Atrial fibrillation | March 22, 2023 | FREE
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AHA issues scientific statement on managing atrial fibrillation during hospitalization

Acute manifestations of atrial fibrillation warrant clinical attention during hospitalization, at transitions of care, and over the long term, said the American Heart Association (AHA) statement, which reviewed triggers and treatments for the condition.

The American Heart Association recently issued a scientific statement on atrial fibrillation (AF) during acute hospitalization.

The statement, written for a multidisciplinary audience including hospitalists, expands on existing guidelines by reviewing knowledge and management considerations related to AF that acutely manifests in the setting of acute care or acute illness, including during hospitalization. It was published by Circulation on March 13.

The statement notes that acute AF carries high risk of recurrence and thus warrants clinical attention during acute hospitalization, at transitions of care, and over the long term. A framework of substrates and triggers can be useful for AF evaluation and management, it said. Triggers for acute AF include inflammation, local mechanical stress, oxidative stress, electrolyte imbalance, and shifts in autonomic tone. Potential sources of these triggers include infection, pericardial effusion and inflammation, procedure time, hemodynamic shifts, volume loss or overload, pulmonary complications of surgery, and medications, including inotropic agents.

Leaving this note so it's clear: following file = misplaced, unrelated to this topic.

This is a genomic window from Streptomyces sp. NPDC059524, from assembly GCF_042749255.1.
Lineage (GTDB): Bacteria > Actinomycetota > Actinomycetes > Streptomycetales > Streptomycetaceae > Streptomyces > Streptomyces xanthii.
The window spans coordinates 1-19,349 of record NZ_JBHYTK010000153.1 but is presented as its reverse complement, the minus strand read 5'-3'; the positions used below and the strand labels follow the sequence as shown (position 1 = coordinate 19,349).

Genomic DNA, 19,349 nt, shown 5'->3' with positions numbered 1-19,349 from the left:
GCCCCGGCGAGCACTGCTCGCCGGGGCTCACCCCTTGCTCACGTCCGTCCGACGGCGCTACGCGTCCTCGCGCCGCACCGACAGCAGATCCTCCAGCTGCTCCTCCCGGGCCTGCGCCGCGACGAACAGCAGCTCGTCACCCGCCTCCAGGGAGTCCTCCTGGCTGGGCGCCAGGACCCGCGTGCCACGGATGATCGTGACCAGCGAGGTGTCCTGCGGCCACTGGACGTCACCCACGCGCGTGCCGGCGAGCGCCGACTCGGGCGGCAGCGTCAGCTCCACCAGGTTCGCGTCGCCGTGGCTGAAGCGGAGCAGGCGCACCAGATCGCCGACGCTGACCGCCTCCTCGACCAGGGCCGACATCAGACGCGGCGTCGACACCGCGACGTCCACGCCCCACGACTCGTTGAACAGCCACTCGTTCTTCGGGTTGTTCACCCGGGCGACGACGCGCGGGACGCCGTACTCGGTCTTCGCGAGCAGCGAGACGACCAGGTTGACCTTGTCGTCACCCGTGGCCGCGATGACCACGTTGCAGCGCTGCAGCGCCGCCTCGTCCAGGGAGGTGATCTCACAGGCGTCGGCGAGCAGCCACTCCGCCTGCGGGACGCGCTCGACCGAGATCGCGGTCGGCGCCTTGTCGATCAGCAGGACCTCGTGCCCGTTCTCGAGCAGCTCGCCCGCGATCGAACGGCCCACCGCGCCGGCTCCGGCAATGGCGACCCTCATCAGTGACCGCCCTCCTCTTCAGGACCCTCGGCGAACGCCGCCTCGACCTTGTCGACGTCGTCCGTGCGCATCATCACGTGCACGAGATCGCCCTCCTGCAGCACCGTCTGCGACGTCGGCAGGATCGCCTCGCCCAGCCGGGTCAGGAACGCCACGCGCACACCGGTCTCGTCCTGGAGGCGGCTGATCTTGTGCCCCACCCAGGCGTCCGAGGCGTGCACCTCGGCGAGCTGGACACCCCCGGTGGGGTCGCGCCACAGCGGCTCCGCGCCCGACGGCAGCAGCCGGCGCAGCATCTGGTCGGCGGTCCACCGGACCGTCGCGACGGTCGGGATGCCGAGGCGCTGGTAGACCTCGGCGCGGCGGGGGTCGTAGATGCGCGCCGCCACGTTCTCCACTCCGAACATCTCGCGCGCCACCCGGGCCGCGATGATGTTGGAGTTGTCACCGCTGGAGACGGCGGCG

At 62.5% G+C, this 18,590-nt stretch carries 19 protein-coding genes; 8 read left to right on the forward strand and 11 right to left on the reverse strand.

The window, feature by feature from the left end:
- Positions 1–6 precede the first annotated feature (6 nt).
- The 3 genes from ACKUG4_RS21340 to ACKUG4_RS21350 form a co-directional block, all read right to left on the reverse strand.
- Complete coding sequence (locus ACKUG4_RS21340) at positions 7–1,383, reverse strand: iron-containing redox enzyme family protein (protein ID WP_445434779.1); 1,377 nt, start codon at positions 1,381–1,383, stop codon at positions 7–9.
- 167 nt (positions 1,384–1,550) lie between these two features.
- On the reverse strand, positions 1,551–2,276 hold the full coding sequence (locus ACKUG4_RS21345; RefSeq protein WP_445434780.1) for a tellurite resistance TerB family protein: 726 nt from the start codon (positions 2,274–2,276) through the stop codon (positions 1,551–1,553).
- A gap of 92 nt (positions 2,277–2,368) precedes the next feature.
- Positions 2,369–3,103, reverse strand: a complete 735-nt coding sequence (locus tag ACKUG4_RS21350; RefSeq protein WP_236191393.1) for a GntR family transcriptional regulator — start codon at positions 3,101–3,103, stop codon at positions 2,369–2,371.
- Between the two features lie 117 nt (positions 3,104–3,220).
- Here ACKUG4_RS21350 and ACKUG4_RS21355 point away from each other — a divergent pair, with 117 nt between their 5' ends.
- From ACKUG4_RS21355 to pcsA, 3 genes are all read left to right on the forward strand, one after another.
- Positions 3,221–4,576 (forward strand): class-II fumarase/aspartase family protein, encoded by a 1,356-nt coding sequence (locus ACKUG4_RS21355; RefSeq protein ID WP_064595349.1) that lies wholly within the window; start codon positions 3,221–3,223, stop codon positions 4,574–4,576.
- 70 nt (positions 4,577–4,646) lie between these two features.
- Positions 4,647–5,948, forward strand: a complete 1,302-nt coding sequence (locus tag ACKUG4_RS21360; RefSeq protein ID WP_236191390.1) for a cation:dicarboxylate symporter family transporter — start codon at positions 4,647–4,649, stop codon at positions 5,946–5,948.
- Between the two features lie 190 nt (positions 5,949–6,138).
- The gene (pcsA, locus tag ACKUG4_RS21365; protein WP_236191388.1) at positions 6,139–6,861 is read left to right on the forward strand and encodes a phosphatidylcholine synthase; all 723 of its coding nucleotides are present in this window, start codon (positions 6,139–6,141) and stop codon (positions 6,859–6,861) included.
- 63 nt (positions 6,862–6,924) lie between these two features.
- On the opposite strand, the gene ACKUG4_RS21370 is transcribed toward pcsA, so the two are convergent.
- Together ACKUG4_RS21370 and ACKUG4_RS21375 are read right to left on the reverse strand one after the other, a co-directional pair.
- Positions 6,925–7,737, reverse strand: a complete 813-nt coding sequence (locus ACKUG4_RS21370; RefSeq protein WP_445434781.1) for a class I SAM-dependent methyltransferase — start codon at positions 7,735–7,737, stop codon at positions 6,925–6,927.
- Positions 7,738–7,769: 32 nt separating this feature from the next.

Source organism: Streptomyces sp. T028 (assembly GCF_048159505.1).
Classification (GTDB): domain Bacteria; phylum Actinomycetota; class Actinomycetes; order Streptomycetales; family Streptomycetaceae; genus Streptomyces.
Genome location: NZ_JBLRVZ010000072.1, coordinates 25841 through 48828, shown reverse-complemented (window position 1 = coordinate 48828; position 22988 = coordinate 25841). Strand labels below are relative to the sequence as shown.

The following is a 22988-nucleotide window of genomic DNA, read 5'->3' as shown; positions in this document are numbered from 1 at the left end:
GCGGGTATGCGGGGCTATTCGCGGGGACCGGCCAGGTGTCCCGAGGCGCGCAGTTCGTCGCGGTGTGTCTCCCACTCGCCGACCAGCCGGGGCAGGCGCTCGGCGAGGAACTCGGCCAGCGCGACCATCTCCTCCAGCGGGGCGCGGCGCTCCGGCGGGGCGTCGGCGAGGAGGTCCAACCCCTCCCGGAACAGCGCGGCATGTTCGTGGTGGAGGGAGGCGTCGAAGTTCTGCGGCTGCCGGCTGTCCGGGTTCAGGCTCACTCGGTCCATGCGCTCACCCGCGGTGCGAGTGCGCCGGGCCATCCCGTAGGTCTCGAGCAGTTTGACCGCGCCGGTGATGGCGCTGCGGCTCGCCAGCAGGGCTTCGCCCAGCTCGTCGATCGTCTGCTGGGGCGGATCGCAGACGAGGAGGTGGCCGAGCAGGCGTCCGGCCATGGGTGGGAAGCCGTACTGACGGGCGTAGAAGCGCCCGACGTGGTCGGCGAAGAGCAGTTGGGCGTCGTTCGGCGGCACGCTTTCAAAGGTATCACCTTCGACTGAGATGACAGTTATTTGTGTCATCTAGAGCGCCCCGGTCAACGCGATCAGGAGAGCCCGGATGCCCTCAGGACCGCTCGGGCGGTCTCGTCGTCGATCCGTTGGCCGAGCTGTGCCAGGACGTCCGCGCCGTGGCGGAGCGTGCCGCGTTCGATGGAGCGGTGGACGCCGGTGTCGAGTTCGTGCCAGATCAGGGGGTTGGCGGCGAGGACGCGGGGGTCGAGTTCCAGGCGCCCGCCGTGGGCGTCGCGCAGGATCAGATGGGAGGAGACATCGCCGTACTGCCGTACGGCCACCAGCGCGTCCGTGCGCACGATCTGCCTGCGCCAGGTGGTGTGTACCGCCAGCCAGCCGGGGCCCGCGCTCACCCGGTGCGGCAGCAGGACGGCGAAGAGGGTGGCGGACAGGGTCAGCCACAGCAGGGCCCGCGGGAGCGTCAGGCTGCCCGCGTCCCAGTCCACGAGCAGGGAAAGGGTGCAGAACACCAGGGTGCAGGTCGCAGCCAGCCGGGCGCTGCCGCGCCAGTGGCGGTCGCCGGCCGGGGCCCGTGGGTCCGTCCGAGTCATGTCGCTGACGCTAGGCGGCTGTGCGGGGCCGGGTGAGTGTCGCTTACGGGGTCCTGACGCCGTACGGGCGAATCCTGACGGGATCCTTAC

The statement discusses detection of AF and considerations for inpatient monitoring, noting that patients at higher risk may benefit from electrocardiographic monitoring during hospitalization and that, of the available risk scores, CHA2DS2-VASc has been studied the most extensively for prediction of AF. Management of acute AF should address substrates and triggers and cover the 3A's: Acute triggers, AF rate/rhythm management, and Anticoagulation. The statement notes that the use of acute rate or rhythm control should be individualized. Anticoagulation should be based on the substrate of AF, with consideration of bleeding risk and the patient's acute conditions. The statement discusses management considerations in specific situations, including the ED, the ICU, COVID-19, hypothyroidism, stroke, and surgery.

Finally, the statement advises on long-term management of AF, noting that clinical follow-up and extended heart rhythm monitoring are warranted to determine long-term management and that patients with acute AF benefit from close interdisciplinary care collaborations. Long-term management is described by two of the three A's—AF rate/rhythm management and Anticoagulation—and the two Ms: Monitoring of heart rhythm and Modification of lifestyle and risk factors.